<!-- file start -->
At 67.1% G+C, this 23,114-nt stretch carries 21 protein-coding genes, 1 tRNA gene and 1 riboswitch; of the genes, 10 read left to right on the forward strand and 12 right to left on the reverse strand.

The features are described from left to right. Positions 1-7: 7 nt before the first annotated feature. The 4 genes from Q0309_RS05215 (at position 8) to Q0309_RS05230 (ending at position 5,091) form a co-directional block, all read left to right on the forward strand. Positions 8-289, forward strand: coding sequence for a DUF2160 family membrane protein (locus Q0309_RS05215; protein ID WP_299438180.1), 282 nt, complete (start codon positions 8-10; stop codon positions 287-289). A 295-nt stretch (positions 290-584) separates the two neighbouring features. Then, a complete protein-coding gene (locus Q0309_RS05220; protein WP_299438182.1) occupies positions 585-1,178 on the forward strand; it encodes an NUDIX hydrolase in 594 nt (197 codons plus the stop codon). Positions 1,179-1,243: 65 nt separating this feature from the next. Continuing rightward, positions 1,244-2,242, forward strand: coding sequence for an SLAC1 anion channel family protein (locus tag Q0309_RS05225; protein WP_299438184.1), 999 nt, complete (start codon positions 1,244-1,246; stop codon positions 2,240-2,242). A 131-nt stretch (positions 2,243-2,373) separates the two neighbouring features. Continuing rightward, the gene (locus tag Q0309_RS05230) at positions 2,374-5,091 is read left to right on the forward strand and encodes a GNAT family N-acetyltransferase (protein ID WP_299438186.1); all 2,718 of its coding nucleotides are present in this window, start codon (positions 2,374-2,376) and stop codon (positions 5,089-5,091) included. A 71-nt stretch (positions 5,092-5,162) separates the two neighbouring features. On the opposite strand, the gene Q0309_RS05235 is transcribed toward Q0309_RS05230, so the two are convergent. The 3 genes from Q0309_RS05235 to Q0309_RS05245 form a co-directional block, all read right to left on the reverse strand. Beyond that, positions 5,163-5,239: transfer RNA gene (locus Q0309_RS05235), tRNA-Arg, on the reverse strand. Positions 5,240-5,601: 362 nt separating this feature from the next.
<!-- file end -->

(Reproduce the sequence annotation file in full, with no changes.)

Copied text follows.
At 67.1% G+C, this 23,114-nt stretch carries 21 protein-coding genes, 1 tRNA gene and 1 riboswitch; of the genes, 10 read left to right on the forward strand and 12 right to left on the reverse strand.

The features are described from left to right. Positions 1-7: 7 nt before the first annotated feature. The 4 genes from Q0309_RS05215 (at position 8) to Q0309_RS05230 (ending at position 5,091) form a co-directional block, all read left to right on the forward strand. Positions 8-289, forward strand: coding sequence for a DUF2160 family membrane protein (locus Q0309_RS05215; protein ID WP_299438180.1), 282 nt, complete (start codon positions 8-10; stop codon positions 287-289). A 295-nt stretch (positions 290-584) separates the two neighbouring features. Then, a complete protein-coding gene (locus Q0309_RS05220; protein WP_299438182.1) occupies positions 585-1,178 on the forward strand; it encodes an NUDIX hydrolase in 594 nt (197 codons plus the stop codon). Positions 1,179-1,243: 65 nt separating this feature from the next. Continuing rightward, positions 1,244-2,242, forward strand: coding sequence for an SLAC1 anion channel family protein (locus tag Q0309_RS05225; protein WP_299438184.1), 999 nt, complete (start codon positions 1,244-1,246; stop codon positions 2,240-2,242). A 131-nt stretch (positions 2,243-2,373) separates the two neighbouring features. Continuing rightward, the gene (locus tag Q0309_RS05230) at positions 2,374-5,091 is read left to right on the forward strand and encodes a GNAT family N-acetyltransferase (protein ID WP_299438186.1); all 2,718 of its coding nucleotides are present in this window, start codon (positions 2,374-2,376) and stop codon (positions 5,089-5,091) included. A 71-nt stretch (positions 5,092-5,162) separates the two neighbouring features. On the opposite strand, the gene Q0309_RS05235 is transcribed toward Q0309_RS05230, so the two are convergent. The 3 genes from Q0309_RS05235 to Q0309_RS05245 form a co-directional block, all read right to left on the reverse strand. Beyond that, positions 5,163-5,239: transfer RNA gene (locus Q0309_RS05235), tRNA-Arg, on the reverse strand. Positions 5,240-5,601: 362 nt separating this feature from the next.